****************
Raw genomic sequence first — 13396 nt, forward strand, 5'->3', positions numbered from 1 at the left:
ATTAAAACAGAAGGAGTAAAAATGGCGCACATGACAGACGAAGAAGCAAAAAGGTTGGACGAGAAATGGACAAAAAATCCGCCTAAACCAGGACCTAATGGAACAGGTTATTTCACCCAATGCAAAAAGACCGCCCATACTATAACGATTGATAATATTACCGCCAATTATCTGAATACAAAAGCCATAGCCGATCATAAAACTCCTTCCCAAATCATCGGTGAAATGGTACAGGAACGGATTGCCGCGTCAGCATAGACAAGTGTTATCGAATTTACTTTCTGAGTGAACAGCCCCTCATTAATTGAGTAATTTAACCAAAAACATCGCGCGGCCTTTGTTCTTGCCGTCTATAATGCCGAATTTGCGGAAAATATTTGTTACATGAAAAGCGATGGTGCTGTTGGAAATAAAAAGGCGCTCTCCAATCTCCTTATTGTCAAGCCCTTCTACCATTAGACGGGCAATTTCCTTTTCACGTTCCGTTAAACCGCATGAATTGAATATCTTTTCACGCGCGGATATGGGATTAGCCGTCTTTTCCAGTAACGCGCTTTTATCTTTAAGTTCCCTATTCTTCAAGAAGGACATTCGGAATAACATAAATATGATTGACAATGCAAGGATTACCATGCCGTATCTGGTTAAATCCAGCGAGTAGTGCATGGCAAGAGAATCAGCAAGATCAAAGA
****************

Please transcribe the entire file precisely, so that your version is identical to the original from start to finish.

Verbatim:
Raw genomic sequence first — 13396 nt, forward strand, 5'->3', positions numbered from 1 at the left:
ATTAAAACAGAAGGAGTAAAAATGGCGCACATGACAGACGAAGAAGCAAAAAGGTTGGACGAGAAATGGACAAAAAATCCGCCTAAACCAGGACCTAATGGAACAGGTTATTTCACCCAATGCAAAAAGACCGCCCATACTATAACGATTGATAATATTACCGCCAATTATCTGAATACAAAAGCCATAGCCGATCATAAAACTCCTTCCCAAATCATCGGTGAAATGGTACAGGAACGGATTGCCGCGTCAGCATAGACAAGTGTTATCGAATTTACTTTCTGAGTGAACAGCCCCTCATTAATTGAGTAATTTAACCAAAAACATCGCGCGGCCTTTGTTCTTGCCGTCTATAATGCCGAATTTGCGGAAAATATTTGTTACATGAAAAGCGATGGTGCTGTTGGAAATAAAAAGGCGCTCTCCAATCTCCTTATTGTCAAGCCCTTCTACCATTAGACGGGCAATTTCCTTTTCACGTTCCGTTAAACCGCATGAATTGAATATCTTTTCACGCGCGGATATGGGATTAGCCGTCTTTTCCAGTAACGCGCTTTTATCTTTAAGTTCCCTATTCTTCAAGAAGGACATTCGGAATAACATAAATATGATTGACAATGCAAGGATTACCATGCCGTATCTGGTTAAATCCAGCGAGTAGTGCATGGCAAGAGAATCAGCAAGATCAAAGA